Tarantulas, the well-known hairy and scary spiders, are the world’s largest spiders. Most tarantulas are busy minding their own business and won’t bother you if you don’t bother them. However, one type of tarantula, the Chinese bird spider, has reason to be feared. The venom of the Chinese bird spider is a neurotoxin that causes severe nerve damage, rendering the victim incapable of moving, and sometimes causing death if not treated. Now, researchers from the University of Washington Health Sciences, have captured this information and added it to their web of knowledge. The researchers report the toxin may hold answers to better control of chronic pain.

Their findings are published in the journal Molecular Cell in a paper titled “Structural Basis for High-Affinity Trapping of the NaV1.7 Channel in Its Resting State by Tarantula Toxin.”

Using a high-resolution cryo-electron microscope, researchers were able to show how the stinger locks the voltage sensors on sodium channels. Trapped in their resting position, the voltage sensors are unable to activate.

Sodium channels play a role in the maintenance of inflammatory pain states. These channels have a critical role in the development and maintenance of several pain syndromes, including inflammatory pain, neuropathic pain, and central pain associated with spinal cord injury.

“The action of the toxin has to be immediate because the tarantula has to immobilize its prey before it takes off,” explained William Catterall, professor of pharmacology at the University of Washington School of Medicine. He was the senior researcher, along with pharmacology professor and Howard Hughes Medical Institute investigator, Ning Zheng, on the study of the molecular damage inflicted by tarantula venom.

Such studies of toxins from these “big, nasty dudes,” as Catterall describes them, could point to new approaches to structurally designing drugs that might treat chronic pain by blocking sensory nerve signals.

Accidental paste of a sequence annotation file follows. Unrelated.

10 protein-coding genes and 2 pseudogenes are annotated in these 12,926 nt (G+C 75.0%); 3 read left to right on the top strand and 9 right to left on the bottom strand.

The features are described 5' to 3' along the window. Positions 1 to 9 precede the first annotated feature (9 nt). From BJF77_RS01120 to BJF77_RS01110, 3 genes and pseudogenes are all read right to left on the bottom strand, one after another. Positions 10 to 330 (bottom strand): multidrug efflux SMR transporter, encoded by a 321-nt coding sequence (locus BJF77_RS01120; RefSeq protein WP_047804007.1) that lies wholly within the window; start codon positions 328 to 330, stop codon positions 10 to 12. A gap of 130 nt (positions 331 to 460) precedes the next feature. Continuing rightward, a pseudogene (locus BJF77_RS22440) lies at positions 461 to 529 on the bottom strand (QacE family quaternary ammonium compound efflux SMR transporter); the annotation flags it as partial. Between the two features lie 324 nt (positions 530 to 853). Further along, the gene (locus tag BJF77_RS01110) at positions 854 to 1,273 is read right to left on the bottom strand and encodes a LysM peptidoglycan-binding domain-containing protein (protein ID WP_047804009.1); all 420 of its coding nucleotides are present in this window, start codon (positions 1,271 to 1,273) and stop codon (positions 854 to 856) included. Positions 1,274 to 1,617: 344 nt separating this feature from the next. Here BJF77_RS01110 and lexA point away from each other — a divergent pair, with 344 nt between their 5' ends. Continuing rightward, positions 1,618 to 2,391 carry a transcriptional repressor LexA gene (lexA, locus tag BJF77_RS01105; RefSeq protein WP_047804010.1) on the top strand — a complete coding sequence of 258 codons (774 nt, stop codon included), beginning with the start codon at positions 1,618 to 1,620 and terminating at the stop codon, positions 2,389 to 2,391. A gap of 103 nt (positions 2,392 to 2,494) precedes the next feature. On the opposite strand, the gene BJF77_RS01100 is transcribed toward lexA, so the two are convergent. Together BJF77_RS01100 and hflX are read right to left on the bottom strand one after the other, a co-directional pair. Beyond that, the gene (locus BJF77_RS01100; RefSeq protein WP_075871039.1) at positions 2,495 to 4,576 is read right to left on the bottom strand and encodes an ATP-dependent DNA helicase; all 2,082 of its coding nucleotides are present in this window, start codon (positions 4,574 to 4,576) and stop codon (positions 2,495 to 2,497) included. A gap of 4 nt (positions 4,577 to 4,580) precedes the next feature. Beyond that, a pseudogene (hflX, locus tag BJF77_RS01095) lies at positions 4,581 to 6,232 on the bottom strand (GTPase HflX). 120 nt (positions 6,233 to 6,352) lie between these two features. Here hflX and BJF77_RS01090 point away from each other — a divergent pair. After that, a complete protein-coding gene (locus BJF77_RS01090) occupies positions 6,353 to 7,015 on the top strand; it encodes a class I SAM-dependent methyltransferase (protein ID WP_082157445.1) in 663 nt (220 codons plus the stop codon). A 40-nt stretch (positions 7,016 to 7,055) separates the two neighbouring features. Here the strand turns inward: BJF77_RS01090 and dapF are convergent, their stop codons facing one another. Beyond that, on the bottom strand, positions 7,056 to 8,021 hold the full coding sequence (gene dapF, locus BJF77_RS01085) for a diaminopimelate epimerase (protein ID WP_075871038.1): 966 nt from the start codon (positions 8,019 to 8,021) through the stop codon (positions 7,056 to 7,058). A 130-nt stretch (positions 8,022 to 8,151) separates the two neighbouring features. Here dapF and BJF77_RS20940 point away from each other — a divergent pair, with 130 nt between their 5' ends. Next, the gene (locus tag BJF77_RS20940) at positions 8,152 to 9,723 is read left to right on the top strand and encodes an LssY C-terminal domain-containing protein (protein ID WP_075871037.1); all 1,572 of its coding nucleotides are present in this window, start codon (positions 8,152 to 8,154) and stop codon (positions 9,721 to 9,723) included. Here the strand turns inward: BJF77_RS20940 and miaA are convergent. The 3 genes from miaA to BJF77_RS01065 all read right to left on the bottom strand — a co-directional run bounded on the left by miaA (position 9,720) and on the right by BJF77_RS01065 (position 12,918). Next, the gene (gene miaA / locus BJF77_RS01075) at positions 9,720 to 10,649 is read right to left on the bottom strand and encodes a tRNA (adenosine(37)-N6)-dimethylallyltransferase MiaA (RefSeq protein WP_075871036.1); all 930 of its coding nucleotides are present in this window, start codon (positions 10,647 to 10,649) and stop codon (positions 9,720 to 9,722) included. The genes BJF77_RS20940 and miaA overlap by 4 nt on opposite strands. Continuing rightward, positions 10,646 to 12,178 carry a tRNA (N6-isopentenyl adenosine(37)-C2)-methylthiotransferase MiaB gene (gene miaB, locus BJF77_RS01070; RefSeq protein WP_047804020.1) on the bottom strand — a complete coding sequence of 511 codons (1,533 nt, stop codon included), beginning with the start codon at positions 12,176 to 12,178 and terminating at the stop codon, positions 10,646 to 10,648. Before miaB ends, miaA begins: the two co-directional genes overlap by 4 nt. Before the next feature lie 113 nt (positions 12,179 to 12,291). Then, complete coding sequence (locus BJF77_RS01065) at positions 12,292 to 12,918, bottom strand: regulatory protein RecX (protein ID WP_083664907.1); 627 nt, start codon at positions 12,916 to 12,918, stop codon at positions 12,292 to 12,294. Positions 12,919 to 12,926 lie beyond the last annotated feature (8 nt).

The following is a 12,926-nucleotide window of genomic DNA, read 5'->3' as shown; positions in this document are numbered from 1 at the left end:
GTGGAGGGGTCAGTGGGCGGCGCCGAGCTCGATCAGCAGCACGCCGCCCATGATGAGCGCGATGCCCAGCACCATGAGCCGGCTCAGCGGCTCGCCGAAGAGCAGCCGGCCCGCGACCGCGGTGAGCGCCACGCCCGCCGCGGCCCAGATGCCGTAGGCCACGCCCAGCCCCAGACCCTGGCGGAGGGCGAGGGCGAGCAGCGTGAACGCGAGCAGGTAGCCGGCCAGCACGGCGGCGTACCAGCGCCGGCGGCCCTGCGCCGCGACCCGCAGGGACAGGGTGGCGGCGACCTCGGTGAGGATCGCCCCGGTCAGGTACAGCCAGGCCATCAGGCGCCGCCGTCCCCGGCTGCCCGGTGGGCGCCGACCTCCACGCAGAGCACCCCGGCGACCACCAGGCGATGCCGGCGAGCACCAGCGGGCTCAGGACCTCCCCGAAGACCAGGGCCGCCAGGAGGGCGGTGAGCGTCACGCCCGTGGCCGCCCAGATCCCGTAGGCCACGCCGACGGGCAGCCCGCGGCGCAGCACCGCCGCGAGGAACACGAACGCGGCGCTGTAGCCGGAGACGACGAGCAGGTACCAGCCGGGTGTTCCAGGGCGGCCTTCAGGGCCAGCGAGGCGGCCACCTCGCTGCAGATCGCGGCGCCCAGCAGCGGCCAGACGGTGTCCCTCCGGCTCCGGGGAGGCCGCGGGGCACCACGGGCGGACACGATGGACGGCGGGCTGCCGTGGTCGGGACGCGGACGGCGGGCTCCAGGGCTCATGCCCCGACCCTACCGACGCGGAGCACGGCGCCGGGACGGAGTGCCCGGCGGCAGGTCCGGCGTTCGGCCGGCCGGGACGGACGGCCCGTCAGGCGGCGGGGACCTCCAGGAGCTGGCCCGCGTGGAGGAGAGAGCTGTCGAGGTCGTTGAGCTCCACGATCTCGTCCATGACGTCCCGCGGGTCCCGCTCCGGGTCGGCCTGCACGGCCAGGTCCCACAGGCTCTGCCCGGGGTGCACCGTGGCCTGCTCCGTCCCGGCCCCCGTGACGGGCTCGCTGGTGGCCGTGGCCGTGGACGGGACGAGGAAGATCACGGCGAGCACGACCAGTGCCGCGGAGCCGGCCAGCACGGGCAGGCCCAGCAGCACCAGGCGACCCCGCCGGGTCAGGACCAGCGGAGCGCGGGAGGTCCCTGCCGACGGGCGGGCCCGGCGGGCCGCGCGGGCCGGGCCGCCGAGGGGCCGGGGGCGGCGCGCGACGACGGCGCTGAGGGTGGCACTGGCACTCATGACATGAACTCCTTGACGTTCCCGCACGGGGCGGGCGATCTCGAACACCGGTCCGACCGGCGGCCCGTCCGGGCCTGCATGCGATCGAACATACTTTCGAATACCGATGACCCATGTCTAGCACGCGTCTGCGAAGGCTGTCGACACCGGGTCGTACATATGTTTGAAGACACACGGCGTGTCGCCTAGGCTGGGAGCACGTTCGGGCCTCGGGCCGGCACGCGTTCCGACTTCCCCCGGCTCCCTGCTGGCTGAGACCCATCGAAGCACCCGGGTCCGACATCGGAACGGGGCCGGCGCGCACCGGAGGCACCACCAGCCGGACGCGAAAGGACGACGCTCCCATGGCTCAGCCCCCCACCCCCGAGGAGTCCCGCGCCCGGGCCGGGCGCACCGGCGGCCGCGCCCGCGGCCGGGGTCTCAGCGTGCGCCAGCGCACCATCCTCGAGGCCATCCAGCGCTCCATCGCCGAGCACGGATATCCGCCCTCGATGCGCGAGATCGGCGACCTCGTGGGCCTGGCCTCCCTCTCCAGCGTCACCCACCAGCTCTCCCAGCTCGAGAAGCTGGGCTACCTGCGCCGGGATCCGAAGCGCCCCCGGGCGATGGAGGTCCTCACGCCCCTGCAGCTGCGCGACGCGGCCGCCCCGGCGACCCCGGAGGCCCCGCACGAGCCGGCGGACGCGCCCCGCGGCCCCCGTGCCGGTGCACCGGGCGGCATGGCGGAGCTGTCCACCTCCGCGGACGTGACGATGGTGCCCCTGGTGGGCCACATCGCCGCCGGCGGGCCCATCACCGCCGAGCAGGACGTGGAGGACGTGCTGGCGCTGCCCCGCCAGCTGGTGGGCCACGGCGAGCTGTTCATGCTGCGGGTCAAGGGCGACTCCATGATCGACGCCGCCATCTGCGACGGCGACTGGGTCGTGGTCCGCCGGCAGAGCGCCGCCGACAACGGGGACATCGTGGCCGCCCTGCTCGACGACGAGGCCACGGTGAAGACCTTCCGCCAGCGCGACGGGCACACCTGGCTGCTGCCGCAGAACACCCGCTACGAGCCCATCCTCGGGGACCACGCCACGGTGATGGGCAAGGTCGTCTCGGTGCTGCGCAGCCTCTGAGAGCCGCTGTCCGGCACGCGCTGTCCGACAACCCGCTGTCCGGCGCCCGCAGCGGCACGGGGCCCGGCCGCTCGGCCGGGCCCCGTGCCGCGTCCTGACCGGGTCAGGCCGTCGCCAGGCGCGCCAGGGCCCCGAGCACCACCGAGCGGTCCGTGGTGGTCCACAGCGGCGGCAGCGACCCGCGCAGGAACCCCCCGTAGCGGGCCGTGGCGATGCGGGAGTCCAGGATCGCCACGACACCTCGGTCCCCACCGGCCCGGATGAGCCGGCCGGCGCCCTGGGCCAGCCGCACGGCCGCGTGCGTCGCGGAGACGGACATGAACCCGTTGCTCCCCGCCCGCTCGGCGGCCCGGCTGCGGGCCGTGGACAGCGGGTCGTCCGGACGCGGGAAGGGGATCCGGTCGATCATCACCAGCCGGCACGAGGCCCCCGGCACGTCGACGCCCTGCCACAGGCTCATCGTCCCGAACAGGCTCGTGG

Catterall explained that chronic pain is a difficult-to-treat disorder. Efforts to seek relief can lead to opiate overdose, addiction, prolonged withdrawal, and even death. The development of safer, more effective, non-addictive drugs for pain management is a vital need.

“The structural basis for tarantula-toxin action remains elusive because of the difficulty of capturing the functionally relevant form of the toxin-channel complex. Here, we engineered the model sodium channel NaVAb with voltage-shifting mutations and the toxin-binding site of human NaV1.7, an attractive pain target,” noted the researchers.

The researchers took the toxin-binding region and imported it into their model ancestral sodium channel from a bacterium.

“This mutant chimera enabled us to determine the cryoelectron microscopy (cryo-EM) structure of the channel functionally arrested by tarantula toxin. Our structure reveals a high-affinity resting-state-specific toxin-channel interaction between a key lysine residue that serves as a ‘stinger’ and penetrates a triad of carboxyl groups in the S3-S4 linker of the voltage sensor,” the researchers wrote.

Their achievement revealed the structural basis for voltage sensor trapping of the resting state of the sodium channel by this toxin.

“Remarkably, the toxin plunges a ‘stinger’ lysine residue into a cluster of negative charges in the voltage sensor to lock it in place and prevent its function,” Catterall said. “Related toxins from a wide range of spiders and other arthropod species use this molecular mechanism to immobilize and kill their prey.”

This graphic abstract from a Nov. 23 Molecular Cell paper shows how a tarantula nerve toxin acts on a chimera of a voltage-gated sodium channel. The chimeric sodium channel contains part of a human channel crucial for pain transmission that has been imported onto a model ancestral sodium channel from a bacterium. The tarantula toxin has a lysine stinger that traps the voltage sensor on the sodium channel and keeps it from activating. The toxin thus immobilizes the tarantula’s prey. Its action on sodium channels also holds ideas for designs for better pain-control drugs. [Catterall and Zheng labs/UW Medicine]
Their findings can provide insights into treating chronic pain and provide guidance for developing future resting-state-targeted analgesic drugs. “Our structure of this potent tarantula toxin trapping the voltage sensor of Nav1.7 in the resting state,” Catterall noted, “provides a molecular template for future structure-based drug design of next-generation pain therapeutics that would block function of Nav1.7 sodium channels.”

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